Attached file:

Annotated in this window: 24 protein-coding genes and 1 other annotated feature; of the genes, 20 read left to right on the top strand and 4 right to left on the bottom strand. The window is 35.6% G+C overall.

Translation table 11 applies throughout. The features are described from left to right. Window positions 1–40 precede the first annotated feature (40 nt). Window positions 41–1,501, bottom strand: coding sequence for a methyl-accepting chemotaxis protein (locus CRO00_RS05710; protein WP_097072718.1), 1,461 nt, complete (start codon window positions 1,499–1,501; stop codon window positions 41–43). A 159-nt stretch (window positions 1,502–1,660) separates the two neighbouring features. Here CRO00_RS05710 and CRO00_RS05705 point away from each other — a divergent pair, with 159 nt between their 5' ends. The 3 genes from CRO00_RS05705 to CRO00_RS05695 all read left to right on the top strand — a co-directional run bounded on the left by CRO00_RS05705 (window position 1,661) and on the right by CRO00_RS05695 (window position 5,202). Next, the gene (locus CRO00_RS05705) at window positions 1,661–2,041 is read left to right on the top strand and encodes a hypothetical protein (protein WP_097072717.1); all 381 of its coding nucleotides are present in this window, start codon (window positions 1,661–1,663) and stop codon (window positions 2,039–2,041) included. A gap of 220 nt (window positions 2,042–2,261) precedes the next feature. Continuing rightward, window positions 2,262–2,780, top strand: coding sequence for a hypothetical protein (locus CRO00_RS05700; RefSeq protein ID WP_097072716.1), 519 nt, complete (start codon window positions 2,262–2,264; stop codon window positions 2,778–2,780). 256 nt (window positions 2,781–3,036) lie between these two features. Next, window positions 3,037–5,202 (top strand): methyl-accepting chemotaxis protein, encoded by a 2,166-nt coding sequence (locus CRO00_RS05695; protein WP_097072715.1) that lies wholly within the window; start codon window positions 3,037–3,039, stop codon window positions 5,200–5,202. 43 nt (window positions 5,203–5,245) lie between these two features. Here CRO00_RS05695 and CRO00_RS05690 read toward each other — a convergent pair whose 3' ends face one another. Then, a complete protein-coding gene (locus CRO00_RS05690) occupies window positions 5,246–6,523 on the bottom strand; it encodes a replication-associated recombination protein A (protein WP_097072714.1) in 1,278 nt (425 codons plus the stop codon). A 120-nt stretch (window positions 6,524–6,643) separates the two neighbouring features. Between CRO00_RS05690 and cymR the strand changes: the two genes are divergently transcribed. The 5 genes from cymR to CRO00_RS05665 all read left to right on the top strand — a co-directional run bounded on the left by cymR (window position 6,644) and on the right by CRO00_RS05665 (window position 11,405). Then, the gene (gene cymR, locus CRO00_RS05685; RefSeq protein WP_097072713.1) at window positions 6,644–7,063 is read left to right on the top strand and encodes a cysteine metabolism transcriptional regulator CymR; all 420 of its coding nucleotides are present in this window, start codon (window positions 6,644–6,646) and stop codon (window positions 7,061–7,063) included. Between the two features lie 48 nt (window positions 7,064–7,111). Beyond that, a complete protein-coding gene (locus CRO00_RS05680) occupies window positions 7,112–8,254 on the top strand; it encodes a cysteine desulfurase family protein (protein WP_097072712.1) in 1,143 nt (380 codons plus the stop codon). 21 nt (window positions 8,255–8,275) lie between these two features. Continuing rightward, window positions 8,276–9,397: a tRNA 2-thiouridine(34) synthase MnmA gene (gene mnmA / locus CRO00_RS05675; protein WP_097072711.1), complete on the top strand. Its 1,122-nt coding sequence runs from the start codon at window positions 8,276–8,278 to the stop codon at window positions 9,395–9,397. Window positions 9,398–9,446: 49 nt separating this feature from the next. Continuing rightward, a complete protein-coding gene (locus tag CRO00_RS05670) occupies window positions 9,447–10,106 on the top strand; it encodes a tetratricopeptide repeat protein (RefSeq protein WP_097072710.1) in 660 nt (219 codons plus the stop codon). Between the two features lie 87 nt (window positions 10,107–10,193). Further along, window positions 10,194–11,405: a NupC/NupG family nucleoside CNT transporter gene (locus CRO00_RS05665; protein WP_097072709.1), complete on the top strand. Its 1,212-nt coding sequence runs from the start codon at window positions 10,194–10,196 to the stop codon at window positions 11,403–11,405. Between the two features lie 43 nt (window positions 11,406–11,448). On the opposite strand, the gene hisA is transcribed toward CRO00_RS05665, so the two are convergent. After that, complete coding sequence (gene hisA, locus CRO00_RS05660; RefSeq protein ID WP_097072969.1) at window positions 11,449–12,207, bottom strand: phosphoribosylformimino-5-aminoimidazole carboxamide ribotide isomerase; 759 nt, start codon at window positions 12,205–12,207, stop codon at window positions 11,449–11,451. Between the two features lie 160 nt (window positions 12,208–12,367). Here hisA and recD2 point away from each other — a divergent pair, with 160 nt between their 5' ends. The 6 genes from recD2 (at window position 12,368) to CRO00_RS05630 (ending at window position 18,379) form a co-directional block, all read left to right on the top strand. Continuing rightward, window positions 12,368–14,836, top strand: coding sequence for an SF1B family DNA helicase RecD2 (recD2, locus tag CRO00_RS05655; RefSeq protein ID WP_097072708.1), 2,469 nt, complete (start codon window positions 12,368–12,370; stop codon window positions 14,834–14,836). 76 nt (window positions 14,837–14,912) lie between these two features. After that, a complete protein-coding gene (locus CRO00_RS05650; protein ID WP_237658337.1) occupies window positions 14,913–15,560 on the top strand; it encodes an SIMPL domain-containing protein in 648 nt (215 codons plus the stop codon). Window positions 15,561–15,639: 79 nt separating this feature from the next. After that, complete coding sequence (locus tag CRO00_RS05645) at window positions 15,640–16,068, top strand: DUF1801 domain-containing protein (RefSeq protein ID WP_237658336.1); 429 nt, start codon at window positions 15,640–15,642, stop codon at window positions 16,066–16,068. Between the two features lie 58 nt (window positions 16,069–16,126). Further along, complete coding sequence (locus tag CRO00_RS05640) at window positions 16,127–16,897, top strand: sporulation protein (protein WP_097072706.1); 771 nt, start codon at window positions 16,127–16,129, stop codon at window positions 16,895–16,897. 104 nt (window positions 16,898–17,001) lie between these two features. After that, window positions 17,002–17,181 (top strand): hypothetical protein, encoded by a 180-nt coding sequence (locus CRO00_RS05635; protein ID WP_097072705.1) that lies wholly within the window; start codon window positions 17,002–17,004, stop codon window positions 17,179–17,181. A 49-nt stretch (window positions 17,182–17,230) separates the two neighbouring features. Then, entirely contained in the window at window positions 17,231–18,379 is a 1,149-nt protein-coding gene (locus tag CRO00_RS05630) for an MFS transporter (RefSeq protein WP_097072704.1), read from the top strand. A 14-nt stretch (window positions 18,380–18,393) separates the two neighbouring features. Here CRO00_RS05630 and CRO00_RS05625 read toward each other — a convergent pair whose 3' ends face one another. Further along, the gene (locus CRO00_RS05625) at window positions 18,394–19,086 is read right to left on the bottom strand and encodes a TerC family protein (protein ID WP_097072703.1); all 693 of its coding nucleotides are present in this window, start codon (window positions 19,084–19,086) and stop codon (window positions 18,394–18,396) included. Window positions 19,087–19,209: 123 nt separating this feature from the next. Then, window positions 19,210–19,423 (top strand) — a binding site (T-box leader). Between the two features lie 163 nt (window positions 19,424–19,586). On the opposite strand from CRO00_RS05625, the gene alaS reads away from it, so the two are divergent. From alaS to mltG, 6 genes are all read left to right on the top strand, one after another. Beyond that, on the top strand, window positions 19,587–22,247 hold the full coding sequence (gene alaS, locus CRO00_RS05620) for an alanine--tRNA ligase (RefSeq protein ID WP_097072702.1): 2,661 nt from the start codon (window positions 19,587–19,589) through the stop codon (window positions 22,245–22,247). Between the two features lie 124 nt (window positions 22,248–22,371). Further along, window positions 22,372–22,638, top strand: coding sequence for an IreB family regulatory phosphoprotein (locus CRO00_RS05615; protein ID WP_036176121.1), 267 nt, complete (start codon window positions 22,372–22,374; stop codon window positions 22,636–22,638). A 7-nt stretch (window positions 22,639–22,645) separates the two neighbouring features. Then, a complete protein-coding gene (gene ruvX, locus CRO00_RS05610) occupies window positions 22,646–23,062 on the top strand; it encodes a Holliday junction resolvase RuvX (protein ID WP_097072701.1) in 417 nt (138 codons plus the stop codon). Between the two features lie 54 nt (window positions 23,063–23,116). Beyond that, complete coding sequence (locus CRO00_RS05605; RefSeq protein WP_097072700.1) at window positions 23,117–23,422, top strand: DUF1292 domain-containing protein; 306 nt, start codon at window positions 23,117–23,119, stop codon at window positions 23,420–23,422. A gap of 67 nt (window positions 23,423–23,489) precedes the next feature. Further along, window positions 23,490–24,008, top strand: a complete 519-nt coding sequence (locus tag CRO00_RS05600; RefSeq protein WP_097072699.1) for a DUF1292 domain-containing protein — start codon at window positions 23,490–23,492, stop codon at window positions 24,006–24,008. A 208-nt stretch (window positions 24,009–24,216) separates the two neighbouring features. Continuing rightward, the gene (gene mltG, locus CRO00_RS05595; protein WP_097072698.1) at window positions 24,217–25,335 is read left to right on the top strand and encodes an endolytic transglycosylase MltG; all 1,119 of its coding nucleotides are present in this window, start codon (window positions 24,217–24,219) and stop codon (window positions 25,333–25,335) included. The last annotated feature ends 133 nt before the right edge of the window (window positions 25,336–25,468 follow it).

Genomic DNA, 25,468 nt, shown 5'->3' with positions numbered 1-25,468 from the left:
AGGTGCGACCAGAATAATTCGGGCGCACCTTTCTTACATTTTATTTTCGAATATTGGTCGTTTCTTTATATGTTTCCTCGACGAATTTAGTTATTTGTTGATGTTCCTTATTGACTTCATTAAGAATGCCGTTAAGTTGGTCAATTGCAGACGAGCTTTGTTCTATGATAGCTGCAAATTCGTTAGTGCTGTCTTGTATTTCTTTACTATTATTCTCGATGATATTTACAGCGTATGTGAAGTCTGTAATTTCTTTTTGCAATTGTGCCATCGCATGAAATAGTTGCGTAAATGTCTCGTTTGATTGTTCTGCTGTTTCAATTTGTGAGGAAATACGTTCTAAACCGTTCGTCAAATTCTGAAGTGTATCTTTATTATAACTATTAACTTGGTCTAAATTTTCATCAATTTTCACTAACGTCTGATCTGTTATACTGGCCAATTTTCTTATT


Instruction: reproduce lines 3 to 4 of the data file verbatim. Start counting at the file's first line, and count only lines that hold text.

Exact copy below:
Genomic DNA, 25,468 nt, shown 5'->3' with positions numbered 1-25,468 from the left:
AGGTGCGACCAGAATAATTCGGGCGCACCTTTCTTACATTTTATTTTCGAATATTGGTCGTTTCTTTATATGTTTCCTCGACGAATTTAGTTATTTGTTGATGTTCCTTATTGACTTCATTAAGAATGCCGTTAAGTTGGTCAATTGCAGACGAGCTTTGTTCTATGATAGCTGCAAATTCGTTAGTGCTGTCTTGTATTTCTTTACTATTATTCTCGATGATATTTACAGCGTATGTGAAGTCTGTAATTTCTTTTTGCAATTGTGCCATCGCATGAAATAGTTGCGTAAATGTCTCGTTTGATTGTTCTGCTGTTTCAATTTGTGAGGAAATACGTTCTAAACCGTTCGTCAAATTCTGAAGTGTATCTTTATTATAACTATTAACTTGGTCTAAATTTTCATCAATTTTCACTAACGTCTGATCTGTTATACTGGCCAATTTTCTTATT